All the decisions he makes fit the concept of the red corolla, the cheap car that grounds his experiences. On the title track he explains it on the first verse.
“No longer focused on my broken ways
All I know’s the only way is to get loaded paid
But funny how the changes turn page when the dough exchange
Got me trying to float away
Back to red Corolla days”
It is a clear concept but one with enough room to breathe as a writer. The decisions just have to fit the personality of the man who once drove that vehicle. Red Corolla might be my favorite mixtape of the year and I don’t know if it has to do with the pure lack of rapping rappers we have now. Not taking any shots but guys like Domo who fearlessly lace rhymes are a rare breed at this point. It has made me a better listener and more appreciative. Mixtape Domo doesn’t have any concern about what will fit on the radio or jump up to first single level importance he just does the work and it all fits together perfectly.
I’m not saying album Domo isn’t valuable; I just want a bridge built between the two so we can arrive at a sonic compromise that makes everyone happy.
Stream or Download Red Corrolla below:
Mixtape Review-Meekend Music by Meek Mill
The notion that your diss song is better so you kill your opponent’s careers is as real as Santa. Santa is grounded in a real factual dude from who cares how long ago who did stuff for his neighborhood but that dude is gone. The notion that Drake made a good song out of his response to Meek’s angry twitter feed and now Meek is over… is hilarious. That is probably how it worked for Busy Bee and Kool Moe Dee but let’s not pretend this hip hop is that hip hop. In this hip hop world what happened to Meek was great.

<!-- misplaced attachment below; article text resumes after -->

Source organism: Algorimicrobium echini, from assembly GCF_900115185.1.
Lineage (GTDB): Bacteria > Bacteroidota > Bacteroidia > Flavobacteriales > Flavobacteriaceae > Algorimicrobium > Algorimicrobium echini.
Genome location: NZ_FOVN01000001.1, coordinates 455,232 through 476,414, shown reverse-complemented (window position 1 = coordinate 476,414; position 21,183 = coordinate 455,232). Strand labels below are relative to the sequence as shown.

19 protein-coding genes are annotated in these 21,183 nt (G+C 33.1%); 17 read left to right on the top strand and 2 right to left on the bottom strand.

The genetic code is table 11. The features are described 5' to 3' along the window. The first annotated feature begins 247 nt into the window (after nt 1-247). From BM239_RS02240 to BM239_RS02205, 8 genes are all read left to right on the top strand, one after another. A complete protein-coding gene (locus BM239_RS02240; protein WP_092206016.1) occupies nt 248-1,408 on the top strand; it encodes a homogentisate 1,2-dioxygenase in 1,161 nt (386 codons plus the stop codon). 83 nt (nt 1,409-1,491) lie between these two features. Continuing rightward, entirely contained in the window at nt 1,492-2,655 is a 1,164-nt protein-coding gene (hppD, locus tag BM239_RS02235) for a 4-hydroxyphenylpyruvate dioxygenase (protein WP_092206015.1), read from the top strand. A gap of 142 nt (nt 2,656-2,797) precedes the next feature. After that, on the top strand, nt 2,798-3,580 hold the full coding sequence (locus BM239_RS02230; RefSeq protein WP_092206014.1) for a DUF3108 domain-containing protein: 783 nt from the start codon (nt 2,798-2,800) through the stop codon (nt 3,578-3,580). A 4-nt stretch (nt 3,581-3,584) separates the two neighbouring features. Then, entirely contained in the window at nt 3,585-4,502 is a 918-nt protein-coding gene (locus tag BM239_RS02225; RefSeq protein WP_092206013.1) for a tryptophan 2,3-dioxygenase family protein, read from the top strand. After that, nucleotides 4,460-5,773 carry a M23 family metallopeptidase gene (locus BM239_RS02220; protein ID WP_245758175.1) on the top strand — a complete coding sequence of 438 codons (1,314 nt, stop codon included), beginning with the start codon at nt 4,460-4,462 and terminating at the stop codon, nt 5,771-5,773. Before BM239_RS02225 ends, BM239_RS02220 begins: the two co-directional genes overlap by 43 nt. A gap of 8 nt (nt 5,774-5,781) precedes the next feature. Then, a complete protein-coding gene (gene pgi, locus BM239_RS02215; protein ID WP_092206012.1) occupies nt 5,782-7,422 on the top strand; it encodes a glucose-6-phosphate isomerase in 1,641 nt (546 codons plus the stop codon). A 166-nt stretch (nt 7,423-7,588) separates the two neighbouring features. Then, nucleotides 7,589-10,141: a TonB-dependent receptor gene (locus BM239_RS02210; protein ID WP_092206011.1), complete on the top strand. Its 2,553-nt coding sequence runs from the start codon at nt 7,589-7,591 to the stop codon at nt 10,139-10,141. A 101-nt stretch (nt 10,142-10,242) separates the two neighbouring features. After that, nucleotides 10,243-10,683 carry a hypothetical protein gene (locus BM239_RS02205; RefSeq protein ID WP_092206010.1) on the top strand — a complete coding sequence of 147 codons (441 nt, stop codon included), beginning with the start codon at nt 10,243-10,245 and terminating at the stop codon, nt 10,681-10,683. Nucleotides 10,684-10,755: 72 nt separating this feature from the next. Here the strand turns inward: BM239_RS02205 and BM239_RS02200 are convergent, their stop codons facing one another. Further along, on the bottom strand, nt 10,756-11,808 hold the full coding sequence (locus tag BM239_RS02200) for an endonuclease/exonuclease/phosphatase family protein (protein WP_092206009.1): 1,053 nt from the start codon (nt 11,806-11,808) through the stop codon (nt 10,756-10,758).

My proof is Meekend Music, the three song EP he dropped with two guests (A$AP Ferg & Young Thug). It showcases perfectly the two rules in any great Meek Mill release.
- The production needs to be weird. It’s not that Meek gets bored if the production is boring, normal Meek is good but just listen to the first song Lay. Honorable C-Note gives a trap beat pumped up by horns, with a marching band feeling and Meek delivers the best bars he has in years. The weirder the beat is (the more forward momentum it carries) the more snarling Meek gets and snarling is exactly who he really is. This is why it makes sense for A$AP Ferg to pop in; Ferg owns his gross tough guy chic and in order for Meek to achieve his best possible outcome he will need to do similar. The difference between the two is that Meek is great at fast flowing over beats that race against him. He loves to be pushed. Backboard puts him next to Young Thug and it makes more sense than most would think because while Meek has Philly tough as nails rap roots he’s also secretly weird and it is a key part of what makes him special.
- Too much Meek Mill is not good. If I had my way all his projects would be ten songs or less. On Meekend Music he doesn’t yell nearly as much as he has in the past(the beef and break up with Nicki seem to have focused him in on lyricism) but he has been guilty of yelling in place of real content before. Instead we get Left Hollywood where he reaffirms his identity and every emphasized second counts. Even when he isn’t shouting Meek has a tough time with album transitions and showcasing different dimensions on the journey of the listener. He needs to blast off and leave you wide eyed wanting more which is what Meekend Music is all about.